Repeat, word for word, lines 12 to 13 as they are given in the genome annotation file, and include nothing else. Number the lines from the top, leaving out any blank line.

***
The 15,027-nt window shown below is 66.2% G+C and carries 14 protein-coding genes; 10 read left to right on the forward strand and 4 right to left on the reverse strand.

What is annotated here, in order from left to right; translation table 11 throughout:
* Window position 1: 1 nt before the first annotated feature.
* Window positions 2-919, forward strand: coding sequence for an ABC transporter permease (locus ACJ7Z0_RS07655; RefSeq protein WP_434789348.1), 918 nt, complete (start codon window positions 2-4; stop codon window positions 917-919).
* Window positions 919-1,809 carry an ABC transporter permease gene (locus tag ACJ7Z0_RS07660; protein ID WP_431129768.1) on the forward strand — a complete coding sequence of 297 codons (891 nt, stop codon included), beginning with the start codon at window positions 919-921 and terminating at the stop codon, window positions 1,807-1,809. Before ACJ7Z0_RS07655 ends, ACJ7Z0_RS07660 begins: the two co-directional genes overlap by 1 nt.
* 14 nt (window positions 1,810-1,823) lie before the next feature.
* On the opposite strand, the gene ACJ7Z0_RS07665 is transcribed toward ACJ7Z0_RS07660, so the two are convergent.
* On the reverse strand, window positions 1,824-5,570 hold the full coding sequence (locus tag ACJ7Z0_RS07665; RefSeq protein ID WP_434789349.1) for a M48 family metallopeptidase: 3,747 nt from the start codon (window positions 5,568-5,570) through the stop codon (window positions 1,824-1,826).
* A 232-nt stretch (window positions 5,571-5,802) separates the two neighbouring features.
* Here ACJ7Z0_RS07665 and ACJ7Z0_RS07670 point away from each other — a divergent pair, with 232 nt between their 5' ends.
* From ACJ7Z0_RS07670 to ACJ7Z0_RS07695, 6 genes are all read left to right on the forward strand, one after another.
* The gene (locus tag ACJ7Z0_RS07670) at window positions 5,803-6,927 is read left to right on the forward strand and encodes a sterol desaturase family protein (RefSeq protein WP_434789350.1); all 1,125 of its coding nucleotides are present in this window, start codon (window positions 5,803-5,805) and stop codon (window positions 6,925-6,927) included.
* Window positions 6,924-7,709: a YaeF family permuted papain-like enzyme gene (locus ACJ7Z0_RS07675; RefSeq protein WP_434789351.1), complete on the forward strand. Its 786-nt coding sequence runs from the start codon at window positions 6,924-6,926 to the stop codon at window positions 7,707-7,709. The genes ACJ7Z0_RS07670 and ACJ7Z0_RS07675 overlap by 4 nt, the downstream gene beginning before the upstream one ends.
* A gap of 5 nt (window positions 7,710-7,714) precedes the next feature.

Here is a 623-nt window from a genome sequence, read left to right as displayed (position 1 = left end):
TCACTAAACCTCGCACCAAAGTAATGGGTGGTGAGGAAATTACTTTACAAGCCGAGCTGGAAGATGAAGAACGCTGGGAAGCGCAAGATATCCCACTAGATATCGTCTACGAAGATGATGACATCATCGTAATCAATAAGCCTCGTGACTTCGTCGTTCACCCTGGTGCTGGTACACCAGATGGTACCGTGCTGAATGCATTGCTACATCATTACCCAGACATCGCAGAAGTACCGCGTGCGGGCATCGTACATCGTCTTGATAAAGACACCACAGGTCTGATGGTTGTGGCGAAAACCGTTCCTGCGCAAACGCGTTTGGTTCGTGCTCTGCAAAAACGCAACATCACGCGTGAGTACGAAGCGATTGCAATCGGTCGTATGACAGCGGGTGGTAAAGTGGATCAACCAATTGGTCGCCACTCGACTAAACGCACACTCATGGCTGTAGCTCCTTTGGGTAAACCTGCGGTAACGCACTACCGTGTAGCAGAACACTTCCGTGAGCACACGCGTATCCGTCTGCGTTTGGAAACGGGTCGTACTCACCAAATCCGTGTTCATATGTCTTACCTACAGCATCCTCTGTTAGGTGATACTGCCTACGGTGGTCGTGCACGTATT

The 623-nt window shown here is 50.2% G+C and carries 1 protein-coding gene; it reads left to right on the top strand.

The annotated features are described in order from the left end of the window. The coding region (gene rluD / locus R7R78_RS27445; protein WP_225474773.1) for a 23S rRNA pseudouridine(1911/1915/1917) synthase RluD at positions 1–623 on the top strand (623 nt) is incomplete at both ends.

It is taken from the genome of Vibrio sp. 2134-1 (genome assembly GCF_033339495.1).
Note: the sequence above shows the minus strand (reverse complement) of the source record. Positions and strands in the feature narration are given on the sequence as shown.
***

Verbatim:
* The gene (locus tag ACJ7Z0_RS07670) at window positions 5,803-6,927 is read left to right on the forward strand and encodes a sterol desaturase family protein (RefSeq protein WP_434789350.1); all 1,125 of its coding nucleotides are present in this window, start codon (window positions 5,803-5,805) and stop codon (window positions 6,925-6,927) included.
* Window positions 6,924-7,709: a YaeF family permuted papain-like enzyme gene (locus ACJ7Z0_RS07675; RefSeq protein WP_434789351.1), complete on the forward strand. Its 786-nt coding sequence runs from the start codon at window positions 6,924-6,926 to the stop codon at window positions 7,707-7,709. The genes ACJ7Z0_RS07670 and ACJ7Z0_RS07675 overlap by 4 nt, the downstream gene beginning before the upstream one ends.